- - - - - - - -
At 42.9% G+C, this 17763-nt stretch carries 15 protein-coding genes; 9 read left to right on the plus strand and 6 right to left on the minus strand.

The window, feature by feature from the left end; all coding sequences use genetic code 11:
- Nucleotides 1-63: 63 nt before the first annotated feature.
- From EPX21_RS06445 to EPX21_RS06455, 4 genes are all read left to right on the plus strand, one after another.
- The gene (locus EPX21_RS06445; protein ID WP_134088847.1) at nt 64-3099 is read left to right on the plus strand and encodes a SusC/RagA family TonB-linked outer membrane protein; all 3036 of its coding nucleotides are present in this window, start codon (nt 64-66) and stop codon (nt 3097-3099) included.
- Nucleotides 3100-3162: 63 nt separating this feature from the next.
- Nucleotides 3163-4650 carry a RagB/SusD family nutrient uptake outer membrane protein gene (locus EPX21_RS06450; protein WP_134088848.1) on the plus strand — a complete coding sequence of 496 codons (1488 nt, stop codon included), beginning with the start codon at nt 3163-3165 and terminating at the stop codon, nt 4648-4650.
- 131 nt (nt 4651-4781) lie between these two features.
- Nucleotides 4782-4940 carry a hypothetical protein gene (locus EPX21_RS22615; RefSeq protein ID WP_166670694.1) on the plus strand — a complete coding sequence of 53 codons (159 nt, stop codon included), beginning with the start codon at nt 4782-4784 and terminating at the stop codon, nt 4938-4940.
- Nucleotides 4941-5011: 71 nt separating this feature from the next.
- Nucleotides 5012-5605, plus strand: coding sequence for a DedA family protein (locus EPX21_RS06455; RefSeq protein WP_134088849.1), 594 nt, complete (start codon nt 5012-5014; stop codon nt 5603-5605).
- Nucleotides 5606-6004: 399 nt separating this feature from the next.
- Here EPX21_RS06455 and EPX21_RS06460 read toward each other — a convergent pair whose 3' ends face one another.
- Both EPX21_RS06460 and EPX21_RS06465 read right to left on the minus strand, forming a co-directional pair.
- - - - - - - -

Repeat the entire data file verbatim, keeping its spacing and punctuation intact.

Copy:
At 42.9% G+C, this 17763-nt stretch carries 15 protein-coding genes; 9 read left to right on the plus strand and 6 right to left on the minus strand.

The window, feature by feature from the left end; all coding sequences use genetic code 11:
- Nucleotides 1-63: 63 nt before the first annotated feature.
- From EPX21_RS06445 to EPX21_RS06455, 4 genes are all read left to right on the plus strand, one after another.
- The gene (locus EPX21_RS06445; protein ID WP_134088847.1) at nt 64-3099 is read left to right on the plus strand and encodes a SusC/RagA family TonB-linked outer membrane protein; all 3036 of its coding nucleotides are present in this window, start codon (nt 64-66) and stop codon (nt 3097-3099) included.
- Nucleotides 3100-3162: 63 nt separating this feature from the next.
- Nucleotides 3163-4650 carry a RagB/SusD family nutrient uptake outer membrane protein gene (locus EPX21_RS06450; protein WP_134088848.1) on the plus strand — a complete coding sequence of 496 codons (1488 nt, stop codon included), beginning with the start codon at nt 3163-3165 and terminating at the stop codon, nt 4648-4650.
- 131 nt (nt 4651-4781) lie between these two features.
- Nucleotides 4782-4940 carry a hypothetical protein gene (locus EPX21_RS22615; RefSeq protein ID WP_166670694.1) on the plus strand — a complete coding sequence of 53 codons (159 nt, stop codon included), beginning with the start codon at nt 4782-4784 and terminating at the stop codon, nt 4938-4940.
- Nucleotides 4941-5011: 71 nt separating this feature from the next.
- Nucleotides 5012-5605, plus strand: coding sequence for a DedA family protein (locus EPX21_RS06455; RefSeq protein WP_134088849.1), 594 nt, complete (start codon nt 5012-5014; stop codon nt 5603-5605).
- Nucleotides 5606-6004: 399 nt separating this feature from the next.
- Here EPX21_RS06455 and EPX21_RS06460 read toward each other — a convergent pair whose 3' ends face one another.
- Both EPX21_RS06460 and EPX21_RS06465 read right to left on the minus strand, forming a co-directional pair.